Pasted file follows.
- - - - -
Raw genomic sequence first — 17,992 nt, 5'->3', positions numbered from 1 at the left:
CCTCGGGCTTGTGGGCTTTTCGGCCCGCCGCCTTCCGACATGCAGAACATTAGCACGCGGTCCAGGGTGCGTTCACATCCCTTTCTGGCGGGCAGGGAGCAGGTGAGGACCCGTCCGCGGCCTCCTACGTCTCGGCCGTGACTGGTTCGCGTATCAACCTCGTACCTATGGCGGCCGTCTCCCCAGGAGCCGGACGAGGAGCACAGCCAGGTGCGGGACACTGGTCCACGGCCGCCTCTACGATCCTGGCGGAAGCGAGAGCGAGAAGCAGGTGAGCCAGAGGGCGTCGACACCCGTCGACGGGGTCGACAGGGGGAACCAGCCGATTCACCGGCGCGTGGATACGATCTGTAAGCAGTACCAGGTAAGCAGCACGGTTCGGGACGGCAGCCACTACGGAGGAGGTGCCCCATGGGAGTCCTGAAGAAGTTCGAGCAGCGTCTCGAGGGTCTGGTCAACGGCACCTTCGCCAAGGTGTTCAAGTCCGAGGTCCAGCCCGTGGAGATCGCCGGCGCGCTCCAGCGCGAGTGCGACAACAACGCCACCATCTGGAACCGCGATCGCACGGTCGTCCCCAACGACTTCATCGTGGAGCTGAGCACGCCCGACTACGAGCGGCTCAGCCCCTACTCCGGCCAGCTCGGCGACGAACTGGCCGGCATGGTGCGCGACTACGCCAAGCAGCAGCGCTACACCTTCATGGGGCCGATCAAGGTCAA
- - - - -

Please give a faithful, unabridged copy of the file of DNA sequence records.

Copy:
Raw genomic sequence first — 17,992 nt, 5'->3', positions numbered from 1 at the left:
CCTCGGGCTTGTGGGCTTTTCGGCCCGCCGCCTTCCGACATGCAGAACATTAGCACGCGGTCCAGGGTGCGTTCACATCCCTTTCTGGCGGGCAGGGAGCAGGTGAGGACCCGTCCGCGGCCTCCTACGTCTCGGCCGTGACTGGTTCGCGTATCAACCTCGTACCTATGGCGGCCGTCTCCCCAGGAGCCGGACGAGGAGCACAGCCAGGTGCGGGACACTGGTCCACGGCCGCCTCTACGATCCTGGCGGAAGCGAGAGCGAGAAGCAGGTGAGCCAGAGGGCGTCGACACCCGTCGACGGGGTCGACAGGGGGAACCAGCCGATTCACCGGCGCGTGGATACGATCTGTAAGCAGTACCAGGTAAGCAGCACGGTTCGGGACGGCAGCCACTACGGAGGAGGTGCCCCATGGGAGTCCTGAAGAAGTTCGAGCAGCGTCTCGAGGGTCTGGTCAACGGCACCTTCGCCAAGGTGTTCAAGTCCGAGGTCCAGCCCGTGGAGATCGCCGGCGCGCTCCAGCGCGAGTGCGACAACAACGCCACCATCTGGAACCGCGATCGCACGGTCGTCCCCAACGACTTCATCGTGGAGCTGAGCACGCCCGACTACGAGCGGCTCAGCCCCTACTCCGGCCAGCTCGGCGACGAACTGGCCGGCATGGTGCGCGACTACGCCAAGCAGCAGCGCTACACCTTCATGGGGCCGATCAAGGTCAA